6 stats that show how far UK Plc still has to go on race

The upper echelons of British business remain overwhelmingly white.

Last Updated: 30 Mar 2017

Nowadays most people ‘get’ the importance of improving diversity. That’s especially true on the gender front. While there’s still a long way to go before women are as well represented in the workplace as men, there have been big strides forward in the last few years. 

Race is another matter. For one reason or another it remains the case that ethnic minorities are woefully unrepresented in British businesses, both in the boardroom and the workforce as a whole.

In the hope of emulating its success in boosting gender diversity, the government is finally stepping up the pressure. Last year it backed two big reviews on race in the workplace – one by ex-Mitie boss Ruby Mcgregor-Smith and another by Anglo American chairman Sir John Parker, the latter focused specifically on representation in the boardroom. Neither painted a very positive picture, as you’ll see in the stats below.

This week Margot James, the business minister, wrote to the chief execs of every FTSE 350 company urging them to take action and that ‘genuine and lasting change must come from within the business community.’ The government clearly doesn’t want to interfere directly in the hiring processes of businesses but it is right to turn up the pressure. Here are six reasons why:


The proportion of BAME employees have experienced or witnessed racial harassment from managers in the last five years, according to a 2015 YouGov survey for Business in the Community. People who don’t feel respected by their boss are less likely to progress up the ladder.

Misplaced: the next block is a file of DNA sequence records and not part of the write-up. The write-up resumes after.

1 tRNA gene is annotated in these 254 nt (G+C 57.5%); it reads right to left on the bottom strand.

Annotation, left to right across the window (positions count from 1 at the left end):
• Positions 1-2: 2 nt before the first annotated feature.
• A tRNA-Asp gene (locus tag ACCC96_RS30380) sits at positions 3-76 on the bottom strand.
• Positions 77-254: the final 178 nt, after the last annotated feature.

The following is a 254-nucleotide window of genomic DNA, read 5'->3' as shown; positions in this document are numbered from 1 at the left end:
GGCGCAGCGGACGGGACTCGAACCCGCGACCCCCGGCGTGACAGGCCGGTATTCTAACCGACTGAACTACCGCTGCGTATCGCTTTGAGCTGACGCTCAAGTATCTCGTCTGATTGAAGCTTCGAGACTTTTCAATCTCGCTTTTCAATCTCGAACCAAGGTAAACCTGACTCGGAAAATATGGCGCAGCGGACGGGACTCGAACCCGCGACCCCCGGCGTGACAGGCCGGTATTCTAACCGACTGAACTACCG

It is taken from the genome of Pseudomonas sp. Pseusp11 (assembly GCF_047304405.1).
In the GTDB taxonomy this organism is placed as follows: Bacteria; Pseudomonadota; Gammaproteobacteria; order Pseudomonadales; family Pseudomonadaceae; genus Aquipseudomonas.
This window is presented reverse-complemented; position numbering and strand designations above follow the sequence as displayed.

The current number of black and minority ethnic CEOs of FTSE 100 companies. They are Diageo’s Ivan Menezes, RB’s Rakesh Kapoor, Carnival’s Arnold Donald and Hikma’s Said Darwazah. Around 13% of the UK’s population is non-white.


The employment rate of ethnic minority workers, according to the McGregor-Smith review. That’s compared with a rate of 75.6% for white workers.


The proportion of FTSE 100 boards with no non-white directors, according to the Parker report. What’s more just seven FTSE companies account for 40% of all non-white directors.


The number of non-white women who have ever been CEO of a FTSE 100 business. Inequality cuts across multiple characteristics. 5.6% of England’s population are BAME women.


The potential boost to the economy should employers get race equality ‘right’, according to the department for business. These figures are notoriously imprecise (the BEIS methodology lists 10 caveats), but it’s clear to see that if the employment rate for BAME workers rise as high as it is for whites, the economy would be in a better state.

Most forms of inequality are complex in their causes and therefore not easy to solve. But if businesses don’t start showing more progress, they could soon find the government leaning on them with more than just a letter.


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